Dialogue

Since the weekend, I’ve been having the most amazing e-mail dialogue with a total stranger, thanks to the wonders of the internet.

No, I’ve not re-entered the world of online dating! It’s actually something far more sensible and enlightening.

Having posted my protest photos on flickr on Sunday, I received a comment on one of them from an Israeli girl in Haifa, who asked how I had become so interested in the Palestinian situation. It wasn’t a confrontational comment, simply a genuine enquiry, so I replied and every day this week has seen a continuation of the conversation. It’s not angry or attacking, just two people sharing their thoughts regarding a conflict that they don’t agree with, but for different reasons.

I’m not going to say much (because I have other plans for this dialogue in the future and I’ve not asked her permission to show the messages in full), but I just wanted to share with you a few of her comments that have really got me thinking.

Firstly, challenging my belief in pacifism:
“I wish I had the privilege to be a pacifist. I can’t. For every fact that you will raise, I have a thousand counter backs. That only shows you that both sides are right- Israeli and Palestinians. There is not only one truth as there is not only one solution.”

Secondly, an interesting philosophical dilemma:
“Now i wish to ask you a question. Is there a difference between a situation with the same result, but with different intentions? When a terror bomber explodes himself on a bus wishing to kill many people, including children, or when a soldiar wishing to kill someone with blood on his hand mistakenly kills a child, does it count that the first guy wished for it and the second one didn’t?”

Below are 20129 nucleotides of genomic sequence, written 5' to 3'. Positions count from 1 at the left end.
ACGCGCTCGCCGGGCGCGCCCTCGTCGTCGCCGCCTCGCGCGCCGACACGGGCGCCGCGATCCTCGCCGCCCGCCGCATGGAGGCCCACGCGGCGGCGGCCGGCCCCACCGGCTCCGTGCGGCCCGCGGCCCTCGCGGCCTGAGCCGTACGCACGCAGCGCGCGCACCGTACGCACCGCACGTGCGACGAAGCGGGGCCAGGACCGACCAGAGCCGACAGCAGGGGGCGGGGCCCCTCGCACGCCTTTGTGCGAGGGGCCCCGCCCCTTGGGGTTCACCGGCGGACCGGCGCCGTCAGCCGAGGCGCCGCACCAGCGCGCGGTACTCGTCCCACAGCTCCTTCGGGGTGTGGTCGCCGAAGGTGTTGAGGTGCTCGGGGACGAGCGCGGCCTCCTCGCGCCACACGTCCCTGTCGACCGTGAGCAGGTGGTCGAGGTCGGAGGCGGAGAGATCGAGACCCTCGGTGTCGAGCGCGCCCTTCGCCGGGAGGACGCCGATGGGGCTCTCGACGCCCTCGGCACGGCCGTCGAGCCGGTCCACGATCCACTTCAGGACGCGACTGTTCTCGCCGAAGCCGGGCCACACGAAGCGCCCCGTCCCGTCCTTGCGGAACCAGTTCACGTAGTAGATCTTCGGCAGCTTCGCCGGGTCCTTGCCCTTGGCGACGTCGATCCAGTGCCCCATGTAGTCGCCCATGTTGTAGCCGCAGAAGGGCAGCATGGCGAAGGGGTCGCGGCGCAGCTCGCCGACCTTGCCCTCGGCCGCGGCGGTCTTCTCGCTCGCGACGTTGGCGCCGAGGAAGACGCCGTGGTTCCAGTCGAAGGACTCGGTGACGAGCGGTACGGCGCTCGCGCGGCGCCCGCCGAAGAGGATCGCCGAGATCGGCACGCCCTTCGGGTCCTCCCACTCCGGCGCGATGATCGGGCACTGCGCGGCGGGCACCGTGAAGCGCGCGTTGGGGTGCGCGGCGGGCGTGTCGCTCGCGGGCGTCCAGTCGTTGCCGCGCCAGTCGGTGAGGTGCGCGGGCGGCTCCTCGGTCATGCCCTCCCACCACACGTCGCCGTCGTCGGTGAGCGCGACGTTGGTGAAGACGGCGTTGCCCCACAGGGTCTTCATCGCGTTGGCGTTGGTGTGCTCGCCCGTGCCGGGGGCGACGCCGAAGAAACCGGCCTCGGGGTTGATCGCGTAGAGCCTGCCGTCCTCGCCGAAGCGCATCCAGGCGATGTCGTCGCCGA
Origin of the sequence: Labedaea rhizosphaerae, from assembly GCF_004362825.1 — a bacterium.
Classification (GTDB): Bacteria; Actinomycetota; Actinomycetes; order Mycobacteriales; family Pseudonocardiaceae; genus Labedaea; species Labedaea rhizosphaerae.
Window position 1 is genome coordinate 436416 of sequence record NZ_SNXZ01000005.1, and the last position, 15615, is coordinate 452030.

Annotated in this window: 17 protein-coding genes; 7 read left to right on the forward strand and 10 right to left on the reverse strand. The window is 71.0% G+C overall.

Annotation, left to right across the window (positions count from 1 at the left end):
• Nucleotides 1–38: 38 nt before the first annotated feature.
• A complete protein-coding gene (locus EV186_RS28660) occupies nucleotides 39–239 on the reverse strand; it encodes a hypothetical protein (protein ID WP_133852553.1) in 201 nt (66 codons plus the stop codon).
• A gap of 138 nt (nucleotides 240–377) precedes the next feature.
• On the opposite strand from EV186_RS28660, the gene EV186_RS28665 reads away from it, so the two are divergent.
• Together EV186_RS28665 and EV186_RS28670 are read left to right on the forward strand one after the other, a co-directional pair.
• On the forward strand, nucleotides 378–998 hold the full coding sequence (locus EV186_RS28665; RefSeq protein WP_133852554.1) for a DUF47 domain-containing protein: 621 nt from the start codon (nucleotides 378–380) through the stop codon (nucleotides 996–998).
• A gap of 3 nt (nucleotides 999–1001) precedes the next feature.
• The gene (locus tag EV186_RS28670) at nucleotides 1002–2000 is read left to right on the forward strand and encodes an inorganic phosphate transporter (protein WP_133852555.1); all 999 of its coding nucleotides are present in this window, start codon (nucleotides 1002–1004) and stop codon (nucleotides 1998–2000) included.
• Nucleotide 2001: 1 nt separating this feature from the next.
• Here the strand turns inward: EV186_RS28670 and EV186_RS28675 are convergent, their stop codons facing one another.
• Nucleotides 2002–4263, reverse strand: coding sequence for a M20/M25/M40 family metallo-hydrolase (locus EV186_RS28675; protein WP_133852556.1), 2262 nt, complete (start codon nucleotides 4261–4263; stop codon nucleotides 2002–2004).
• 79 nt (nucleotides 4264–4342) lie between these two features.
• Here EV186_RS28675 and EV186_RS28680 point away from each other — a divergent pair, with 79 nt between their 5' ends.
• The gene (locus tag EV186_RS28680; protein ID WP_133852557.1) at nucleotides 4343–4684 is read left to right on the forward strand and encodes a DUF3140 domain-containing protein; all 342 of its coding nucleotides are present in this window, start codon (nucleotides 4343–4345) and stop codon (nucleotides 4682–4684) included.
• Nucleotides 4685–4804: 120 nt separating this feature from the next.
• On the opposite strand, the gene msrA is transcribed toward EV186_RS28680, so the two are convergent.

I’ve replied to both these comments with my own views and feelings, but philosophically, it’s hard. Pacifism is an idealistic belief which hasn’t yet seen any success in political circles, as many years of studying history has taught me. Similarly, I believe that all killing is wrong, but that God will judge those who kill in the end. But accidents do happen, and I have sympathy for soldiers who kill civillians unintentionally. I have even more sympathy for soldiers forced to be in the military, like those in Israel on their compulsory military service.

The bottom line is that I’m really grateful that this person has got in touch with me and is leading me into a fascinating and challenging discussion about something that I am hugely passionate about. And I’m even more grateful that it’s happening in a peaceful and non-confrontational way.

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